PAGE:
In an outstanding display of chivalry, it was some of the top male musicians in the industry who held the door open for these ladies: Mekaal Hasan, Shallum Xavier, Louis ‘Gumby’ Pinto, Omran Shafique, Hamza Jafri, Sameer Ahmed and Sikander Mufti (from Co-Ven), are just some of the musicians. Fulfilling the duty of brass instruments here is Hildegen Øiseth, an established Norwegian Jazz musician. His trumpets serenade the songs and their lyrics, and quite frankly if you remove his contribution to the album, it would sound incomplete and unfinished. These gents did everything from contributing music to help on production details on this album, and one wonders if there was a case of “too many cooks spoiling the broth” here.

Thankfully, under the careful eye (and ear) of Mekaal Hasan, everything is in proportion. Shallum’s input on the guitars clearly pays off. He doesn’t come in and make everything stronger, in fact the guitars are lighter, carrying the vocals instead of leaving them behind. The same goes for Gumby, who doesn’t come in smashing at the drums, he adapts to the group’s sultry sound quite easily, and the rest follow on. Likewise, each other contributor brings their own style, but adapts it to the group’s.

It was certainly an interesting move to release Aitebaar first and not the title track, Chup, for their music video. This bluesy track is filled with a groove that, although upbeat, reflects the subject of the song. Although the music video to this track is talk of the town, it sadly is nothing but a glorified Khattak dance. Yes, the dance is good, it’s great, and not to discredit the hard work and efforts put in by Saqib, Josh and Omar, but it distracts the viewer away from song which is a shame because this is probably the second best track on the album.

Not to cast as a stereotype, but what girl group album is complete without a ‘girl power’ track? Rona Chor Diya is where the duo attempts to channel the likes of Destiny’s Child’s Survivor or Gloria Gaynor’s I Will Survive. Thankfully though, the girls don’t break the glitter out or some insane beats for that matter, the track is simple, guitar-based with interesting lyrics. This track is more about empowerment rather than power.

Paimana Bitte is a gem of a track. Originally a Pasthun/Darri folk song, the girls get everything right here. It’s the kind of track you’d want to listen to after along tiring day at work. With its almost lullaby-like vocals and careful trumpets by Øiseth, this track is about yearning and love, and is the perfect number. Ahaan showcases the singing talent of the girls; the song feels like a continuous and catchy sigh and speaks of stealing glances and hearts. She Na Sakay is probably the most upbeat track in the album with an almost swing like feel to it. Kahan is its complete opposite, starting off with a simple drumbeat and just drones on and on. Kabhi Na Kabhi is a poignant track, carried through by the vocals and the smooth and sultry trumpet provided by Øiseth. Chal Diye can be best described as a slow acoustic ballad that soothes the listener into the lyrics.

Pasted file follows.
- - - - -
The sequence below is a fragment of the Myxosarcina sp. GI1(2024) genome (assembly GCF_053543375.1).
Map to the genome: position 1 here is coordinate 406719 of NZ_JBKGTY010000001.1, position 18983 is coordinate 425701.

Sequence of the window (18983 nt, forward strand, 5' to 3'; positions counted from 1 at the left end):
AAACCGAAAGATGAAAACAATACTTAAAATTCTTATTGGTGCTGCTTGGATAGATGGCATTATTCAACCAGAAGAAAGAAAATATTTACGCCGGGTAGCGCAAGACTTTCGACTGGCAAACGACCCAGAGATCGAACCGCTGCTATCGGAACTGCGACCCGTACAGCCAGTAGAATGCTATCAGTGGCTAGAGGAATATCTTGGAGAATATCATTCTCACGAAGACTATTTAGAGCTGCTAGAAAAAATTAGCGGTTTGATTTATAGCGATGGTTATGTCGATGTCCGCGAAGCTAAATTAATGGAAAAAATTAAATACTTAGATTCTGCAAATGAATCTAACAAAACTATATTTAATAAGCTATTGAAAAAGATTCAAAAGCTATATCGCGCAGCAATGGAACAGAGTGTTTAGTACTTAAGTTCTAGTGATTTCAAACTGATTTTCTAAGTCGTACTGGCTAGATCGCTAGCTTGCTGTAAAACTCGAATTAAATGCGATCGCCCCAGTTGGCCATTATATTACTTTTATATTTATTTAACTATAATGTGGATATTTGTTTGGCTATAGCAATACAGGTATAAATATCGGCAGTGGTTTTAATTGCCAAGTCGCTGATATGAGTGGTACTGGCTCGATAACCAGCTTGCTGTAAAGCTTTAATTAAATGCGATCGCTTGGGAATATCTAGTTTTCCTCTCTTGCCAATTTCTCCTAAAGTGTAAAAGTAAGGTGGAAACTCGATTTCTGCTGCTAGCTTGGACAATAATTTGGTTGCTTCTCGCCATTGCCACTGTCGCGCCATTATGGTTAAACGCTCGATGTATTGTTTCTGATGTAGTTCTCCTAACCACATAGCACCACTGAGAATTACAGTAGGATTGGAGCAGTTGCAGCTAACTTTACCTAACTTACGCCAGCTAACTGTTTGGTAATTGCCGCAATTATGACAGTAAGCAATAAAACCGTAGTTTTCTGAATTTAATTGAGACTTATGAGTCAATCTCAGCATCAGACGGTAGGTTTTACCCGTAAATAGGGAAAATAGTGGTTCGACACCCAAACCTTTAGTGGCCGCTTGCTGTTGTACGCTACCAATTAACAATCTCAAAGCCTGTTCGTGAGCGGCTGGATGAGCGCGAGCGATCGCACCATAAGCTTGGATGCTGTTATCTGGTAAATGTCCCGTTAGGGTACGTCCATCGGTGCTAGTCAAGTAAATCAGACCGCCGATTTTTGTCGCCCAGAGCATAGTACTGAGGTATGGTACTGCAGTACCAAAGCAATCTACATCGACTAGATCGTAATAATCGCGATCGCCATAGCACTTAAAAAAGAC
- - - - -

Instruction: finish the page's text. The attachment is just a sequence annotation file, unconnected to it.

Though the title track starts off the album, I’ve kept its critique for the last for two reasons. Chup is one of the two songs that defined Zeb and Haniya, and the original version was much chirpier than the one on the album. This is probably where Zeb and Haniya fans will disagree on. Should they have settled with the original track and not tampered with it? Or did the “jazzed up” version live up to the original. To be fair, the group is now releasing their first record and with such talent involved, it would be a shame if the track was left as it is. The previous track suites the smaller environment of coffee houses and colleges, whereas the new track is all set for the big league. The essence of the track is not lost though, which is a good thing. Also with Babar Shaikh all set to direct the video for the track, it will surely be an interesting watch.

The album closes on Ban Key Touri Jogan, a track that starts slow but picks up a very fusion-like sound, showcasing the singer’s tutelage of classical music. Now their act is in the big leagues with the likes of Ali Azmat, Fuzon and Mauj (to name a few) who have either recently released new albums or are in the pipeline — the duo has some heavy competition awaiting them. But they already have good help and support, their tracks are fan favorites on the radio and they attract healthy crowds in their shows.